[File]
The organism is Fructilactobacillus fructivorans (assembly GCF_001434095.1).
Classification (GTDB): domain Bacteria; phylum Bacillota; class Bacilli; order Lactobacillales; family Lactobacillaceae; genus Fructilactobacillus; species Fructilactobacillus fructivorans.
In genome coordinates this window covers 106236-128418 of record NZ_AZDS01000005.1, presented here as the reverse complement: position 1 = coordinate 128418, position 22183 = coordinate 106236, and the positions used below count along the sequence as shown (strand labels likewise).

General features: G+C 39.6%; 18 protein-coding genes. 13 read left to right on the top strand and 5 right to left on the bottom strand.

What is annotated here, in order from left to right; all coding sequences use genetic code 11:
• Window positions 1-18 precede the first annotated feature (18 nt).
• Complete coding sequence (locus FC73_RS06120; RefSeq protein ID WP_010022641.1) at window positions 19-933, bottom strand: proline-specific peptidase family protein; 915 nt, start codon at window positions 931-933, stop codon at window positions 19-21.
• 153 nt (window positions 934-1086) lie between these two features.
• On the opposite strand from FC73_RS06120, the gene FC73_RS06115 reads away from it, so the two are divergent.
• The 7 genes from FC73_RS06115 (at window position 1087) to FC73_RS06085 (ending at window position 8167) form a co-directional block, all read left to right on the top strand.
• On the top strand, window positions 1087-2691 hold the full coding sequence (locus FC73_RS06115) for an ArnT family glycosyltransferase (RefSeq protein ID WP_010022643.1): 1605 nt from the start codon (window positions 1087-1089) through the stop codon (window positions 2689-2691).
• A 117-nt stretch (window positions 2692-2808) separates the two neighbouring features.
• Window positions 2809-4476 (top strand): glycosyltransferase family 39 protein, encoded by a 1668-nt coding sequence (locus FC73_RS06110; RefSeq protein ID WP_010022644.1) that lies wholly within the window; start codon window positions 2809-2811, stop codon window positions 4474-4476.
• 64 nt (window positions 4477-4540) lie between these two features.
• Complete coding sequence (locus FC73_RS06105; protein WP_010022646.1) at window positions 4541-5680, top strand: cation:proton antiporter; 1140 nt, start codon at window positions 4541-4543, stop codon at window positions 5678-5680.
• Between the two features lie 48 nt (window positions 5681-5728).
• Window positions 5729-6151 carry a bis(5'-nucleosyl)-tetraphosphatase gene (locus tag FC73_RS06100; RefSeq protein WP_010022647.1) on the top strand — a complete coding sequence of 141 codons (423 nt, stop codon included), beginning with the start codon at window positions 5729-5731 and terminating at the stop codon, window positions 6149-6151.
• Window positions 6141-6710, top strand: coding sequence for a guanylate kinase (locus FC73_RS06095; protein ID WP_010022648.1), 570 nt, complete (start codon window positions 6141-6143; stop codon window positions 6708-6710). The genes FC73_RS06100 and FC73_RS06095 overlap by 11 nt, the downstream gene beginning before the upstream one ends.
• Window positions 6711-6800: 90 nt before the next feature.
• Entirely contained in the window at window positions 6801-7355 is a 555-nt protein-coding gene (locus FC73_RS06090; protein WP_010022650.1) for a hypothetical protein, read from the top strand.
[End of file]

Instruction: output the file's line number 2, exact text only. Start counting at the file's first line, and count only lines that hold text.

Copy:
Classification (GTDB): domain Bacteria; phylum Bacillota; class Bacilli; order Lactobacillales; family Lactobacillaceae; genus Fructilactobacillus; species Fructilactobacillus fructivorans.